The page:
Digital Access

Digital Access
Access from all your digital devices and receive breaking news and updates from around the area.

Home Delivery

Home Delivery
Local news, prep sports, Chicago sports, local and regional entertainment, business, home and lifestyle, food, classified and more!

Text Alerts

Text Alerts
Choose your news! Select the text alerts you want to receive: breaking news, prep sports scores, school closings, weather, and more.

Email Newsletters

Email Newsletters
We'll deliver news & updates to your inbox. Sign up for free e-newsletters today.

DeKalb police follow iWatch app for tips

Sgt. Tracy Smith of the DeKalb Police DePartment shows a website of iWatch DeKalb. The DeKalb version of the app is available.
Sgt. Tracy Smith of the DeKalb Police DePartment shows a website of iWatch DeKalb. The DeKalb version of the app is available.

DeKALB – In the month since iWatch DeKalb went live, the DeKalb police have received at least 15 tips from the public.

While none of the tips have led to an arrest, they have allowed officers to establish more contact with the community, said officer Chad McNett, the DeKalb police’s community relations liaison.

“We do anticipate making some good cases and arrests based on some of these tips,” McNett said.

iWatch DeKalb is a mobile app that allows users to submit anonymous tips to DeKalb police. It is available for free at the App Store for Apple and the Play Store for Google.

iWatch DeKalb was developed by iThinQware Inc., an Addison, Texas-based company. The company has developed similar apps for law enforcement agencies in other communities.

DeKalb police paid $2,790 in startup costs for the app, and then $95 a month for 36 months, said Deputy Chief Wes Hoadley.

Tips can be submitted in three different ways. People can call the tip line, send a text message to the tip line or send a complete tip. The complete tip option has forms people can fill out, such as address and suspect information.

People can also select an option that keeps them anonymous. McNett said each tip is identified with a tag number.

DeKalb police officers are able to message people back through the app if they need more information, McNett said, but it does not provide the person’s number.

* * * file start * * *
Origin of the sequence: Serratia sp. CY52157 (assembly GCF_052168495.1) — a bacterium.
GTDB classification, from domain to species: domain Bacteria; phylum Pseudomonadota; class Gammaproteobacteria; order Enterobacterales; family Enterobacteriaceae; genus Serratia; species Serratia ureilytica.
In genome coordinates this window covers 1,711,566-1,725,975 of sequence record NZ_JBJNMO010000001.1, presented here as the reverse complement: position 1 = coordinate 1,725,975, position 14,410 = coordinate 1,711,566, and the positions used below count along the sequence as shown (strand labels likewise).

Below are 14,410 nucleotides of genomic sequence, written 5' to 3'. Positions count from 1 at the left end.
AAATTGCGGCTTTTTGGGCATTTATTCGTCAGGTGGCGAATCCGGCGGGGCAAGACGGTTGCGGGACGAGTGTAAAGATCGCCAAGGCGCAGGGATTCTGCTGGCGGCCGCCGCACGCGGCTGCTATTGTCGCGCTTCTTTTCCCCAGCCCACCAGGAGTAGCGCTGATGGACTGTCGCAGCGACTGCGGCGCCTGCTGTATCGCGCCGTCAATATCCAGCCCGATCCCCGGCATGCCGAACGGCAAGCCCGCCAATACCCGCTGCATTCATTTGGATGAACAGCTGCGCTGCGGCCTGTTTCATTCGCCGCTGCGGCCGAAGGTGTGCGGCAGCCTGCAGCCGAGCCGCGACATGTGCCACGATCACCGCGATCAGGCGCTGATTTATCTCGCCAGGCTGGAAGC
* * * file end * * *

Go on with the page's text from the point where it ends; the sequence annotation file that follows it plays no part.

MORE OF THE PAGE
DeKalb police follow up on all of the tips they receive, McNett said, adding that he believes many people use the app responsibly.

“The only way to determine in a case like that is to check it,” McNett said. “None of the tips we’ve gotten so far have been hoaxes.”

McNett said police have received several suspicious person reports, as well as a tip about people speeding on Taylor Street that led to tickets.

McNett said they also received a tip about a woman who appeared to have collapsed near Jewel-Osco, 1320 Sycamore Road. The woman accidentally mixed her medications with an energy drink, and she was taken to the hospital, McNett said.

Outside DeKalb, Sycamore police and the DeKalb County Sheriff’s Office have considered buying apps for their departments. The app for the DeKalb County Sheriff’s Office, for instance, could provide information about county roads or the local jail, said Sheriff Roger Scott.

“We have not developed nearly as far as what DeKalb has done,” Scott said.

Sycamore police Lt. Darrell Johnson said the department has a Facebook page and people can email tips to the department through its web page at If the person requests anonymity, they try to honor that, Johnson said.

“Sometimes we need more information to be effective, and we need to contact people,” Johnson said. “Sometimes [the tips] are too vague. It’d be nice to contact the reporting party for more information.”

Regardless of the format – email, Facebook or mobile apps – any information given to officers needs to be verified.

“Everything has to be taken in and verified in one manner or another,” Scott said.

Loading more